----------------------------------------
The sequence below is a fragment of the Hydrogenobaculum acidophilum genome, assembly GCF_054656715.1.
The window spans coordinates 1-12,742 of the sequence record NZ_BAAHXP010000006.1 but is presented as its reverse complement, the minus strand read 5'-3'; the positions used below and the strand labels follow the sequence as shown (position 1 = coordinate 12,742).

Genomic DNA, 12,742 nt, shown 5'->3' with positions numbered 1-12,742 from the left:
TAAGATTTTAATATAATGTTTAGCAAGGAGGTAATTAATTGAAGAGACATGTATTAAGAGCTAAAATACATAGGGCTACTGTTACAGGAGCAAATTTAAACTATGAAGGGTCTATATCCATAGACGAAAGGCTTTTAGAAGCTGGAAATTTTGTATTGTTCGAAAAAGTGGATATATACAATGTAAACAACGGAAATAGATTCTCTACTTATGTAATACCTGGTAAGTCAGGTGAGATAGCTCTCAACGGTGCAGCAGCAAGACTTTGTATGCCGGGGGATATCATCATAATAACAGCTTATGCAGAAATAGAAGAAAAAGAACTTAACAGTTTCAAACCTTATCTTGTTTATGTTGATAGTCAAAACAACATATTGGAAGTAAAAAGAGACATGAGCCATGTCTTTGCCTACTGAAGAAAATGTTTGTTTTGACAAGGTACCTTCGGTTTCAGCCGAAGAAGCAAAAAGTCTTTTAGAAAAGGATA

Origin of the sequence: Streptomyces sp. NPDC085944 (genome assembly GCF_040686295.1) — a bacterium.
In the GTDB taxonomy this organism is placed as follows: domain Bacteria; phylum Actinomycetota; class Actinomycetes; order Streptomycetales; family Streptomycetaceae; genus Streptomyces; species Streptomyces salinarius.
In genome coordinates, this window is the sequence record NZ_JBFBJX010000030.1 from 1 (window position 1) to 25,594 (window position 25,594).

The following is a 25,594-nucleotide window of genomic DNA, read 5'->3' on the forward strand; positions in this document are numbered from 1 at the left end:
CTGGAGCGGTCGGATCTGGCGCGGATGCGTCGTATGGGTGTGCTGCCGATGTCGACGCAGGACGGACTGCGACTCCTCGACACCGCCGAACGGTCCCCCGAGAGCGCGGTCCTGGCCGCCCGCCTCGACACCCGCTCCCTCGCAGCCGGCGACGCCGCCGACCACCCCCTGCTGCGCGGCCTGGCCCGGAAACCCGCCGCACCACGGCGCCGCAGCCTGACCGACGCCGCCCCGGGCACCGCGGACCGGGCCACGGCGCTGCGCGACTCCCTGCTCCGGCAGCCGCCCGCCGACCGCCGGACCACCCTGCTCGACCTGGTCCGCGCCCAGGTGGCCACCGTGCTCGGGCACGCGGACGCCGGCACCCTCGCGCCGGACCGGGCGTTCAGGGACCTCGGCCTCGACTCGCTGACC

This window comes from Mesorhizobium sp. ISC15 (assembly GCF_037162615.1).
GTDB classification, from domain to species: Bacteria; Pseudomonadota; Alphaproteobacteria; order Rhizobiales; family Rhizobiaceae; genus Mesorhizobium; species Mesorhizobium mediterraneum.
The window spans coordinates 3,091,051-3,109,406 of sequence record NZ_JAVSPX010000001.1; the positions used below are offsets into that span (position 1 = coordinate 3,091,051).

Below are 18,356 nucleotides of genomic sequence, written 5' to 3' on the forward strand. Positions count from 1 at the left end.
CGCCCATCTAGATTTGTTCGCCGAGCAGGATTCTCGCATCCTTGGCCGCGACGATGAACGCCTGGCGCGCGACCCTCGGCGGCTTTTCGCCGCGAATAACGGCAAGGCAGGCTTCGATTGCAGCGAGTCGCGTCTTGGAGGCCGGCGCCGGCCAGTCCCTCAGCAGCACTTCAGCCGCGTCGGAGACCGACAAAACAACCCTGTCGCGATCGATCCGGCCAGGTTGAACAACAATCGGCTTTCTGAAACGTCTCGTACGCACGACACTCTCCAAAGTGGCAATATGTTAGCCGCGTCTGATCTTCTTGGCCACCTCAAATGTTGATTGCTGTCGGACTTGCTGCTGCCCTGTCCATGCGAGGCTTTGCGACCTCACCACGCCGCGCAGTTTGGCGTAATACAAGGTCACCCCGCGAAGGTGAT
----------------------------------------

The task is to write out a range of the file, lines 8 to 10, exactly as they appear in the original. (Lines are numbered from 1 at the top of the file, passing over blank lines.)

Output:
The following is a 25,594-nucleotide window of genomic DNA, read 5'->3' on the forward strand; positions in this document are numbered from 1 at the left end:
CTGGAGCGGTCGGATCTGGCGCGGATGCGTCGTATGGGTGTGCTGCCGATGTCGACGCAGGACGGACTGCGACTCCTCGACACCGCCGAACGGTCCCCCGAGAGCGCGGTCCTGGCCGCCCGCCTCGACACCCGCTCCCTCGCAGCCGGCGACGCCGCCGACCACCCCCTGCTGCGCGGCCTGGCCCGGAAACCCGCCGCACCACGGCGCCGCAGCCTGACCGACGCCGCCCCGGGCACCGCGGACCGGGCCACGGCGCTGCGCGACTCCCTGCTCCGGCAGCCGCCCGCCGACCGCCGGACCACCCTGCTCGACCTGGTCCGCGCCCAGGTGGCCACCGTGCTCGGGCACGCGGACGCCGGCACCCTCGCGCCGGACCGGGCGTTCAGGGACCTCGGCCTCGACTCGCTGACC

This window comes from Mesorhizobium sp. ISC15 (assembly GCF_037162615.1).